Welcome to our weekly roundup, where we share what you need to know about the cybersecurity news and events that happened over the past few days.
Below you’ll find a quick recap of topics followed by links to news articles and/or our blog posts providing additional insight. Be sure to check back each Friday for highlights of the goings-on each week!
While most enterprises are becoming more aware of threats like ransomware and DDoS attacks, very few know that they are also at risk of economic espionage; much less of associated tools like espionage-as-a-service offerings that attackers can easily avail of in the Deep Web.
In January of 2016, we found various “SmsSecurity” mobile apps that claimed to be from various banks. These apps supposedly generated one-time passwords (OTPs) that account holders could use to log into the bank; instead they turned out to be malicious apps that stole any password sent via SMS messages.
The most concerning thing revealed so far about the cybercriminal attack on the San Francisco light rail system at the Thanksgiving weekend was that the virus was able to infect so much of the system, said cybersecurity experts.
A new version of HDDCryptor was spotted and we believe that this variant is the one used in a recent attack against San Francisco Municipal Transport Agency. In this attack the ransomware dropped tools to perform full disk encryption, as well as the encryption of mounted SMB drives.
A cybercriminal gang is putting a new, and somewhat confusing, spin on the classic tech support scam using a new strain of ransomware to lock up a victim’s computer and then asking the person to call a Microsoft customer support number for help.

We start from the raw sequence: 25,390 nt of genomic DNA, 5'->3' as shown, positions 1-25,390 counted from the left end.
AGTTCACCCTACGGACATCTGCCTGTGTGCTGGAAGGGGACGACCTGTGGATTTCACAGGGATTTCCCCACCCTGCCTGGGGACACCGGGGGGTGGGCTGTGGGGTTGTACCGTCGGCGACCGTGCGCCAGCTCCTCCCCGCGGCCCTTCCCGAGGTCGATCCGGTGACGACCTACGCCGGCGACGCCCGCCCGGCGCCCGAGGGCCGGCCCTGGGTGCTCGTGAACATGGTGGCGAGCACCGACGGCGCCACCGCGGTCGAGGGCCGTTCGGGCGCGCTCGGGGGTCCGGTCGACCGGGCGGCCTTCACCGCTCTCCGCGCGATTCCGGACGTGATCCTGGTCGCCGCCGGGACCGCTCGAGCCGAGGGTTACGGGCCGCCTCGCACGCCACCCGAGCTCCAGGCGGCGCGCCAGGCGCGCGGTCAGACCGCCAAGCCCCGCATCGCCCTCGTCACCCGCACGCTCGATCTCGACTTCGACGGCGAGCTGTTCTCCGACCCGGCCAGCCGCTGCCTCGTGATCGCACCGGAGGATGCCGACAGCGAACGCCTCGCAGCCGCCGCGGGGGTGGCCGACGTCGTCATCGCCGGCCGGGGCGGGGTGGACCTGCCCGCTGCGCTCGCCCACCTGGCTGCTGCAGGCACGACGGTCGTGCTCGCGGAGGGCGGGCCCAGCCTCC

The most recent malware attack campaign for Google account holders is known as Gooligan. Tech analysts say it’s the largest breach of Google accounts to date, with more than a million accounts compromised. The Gooligan hack primarily infects older Android phones.
Cyber criminals appear to be using passwords and email addresses from previous breaches to gain access to 26,000 online UK National Lottery accounts. Camelot detected the scam and subsequent attempted frauds and responded by locking down accounts, triggering compulsory password resets.
Trend Micro is constantly trying to make securing cloud workloads easier. Four years ago, Deep Security as a Service launched to simplify how cloud workloads are secured, and the growth of the service has been phenomenal.
During the holiday season this year, it’s estimated that nearly 49 million Americans will travel 50 miles or more to be with their friends and family. In many ways, the risks are the same whether you have a laptop, mobile or tablet device. If it’s internet connected, it’s exposed to cybercriminals across the globe.
Please add your thoughts in the comments below or follow me on Twitter; @JonLClay.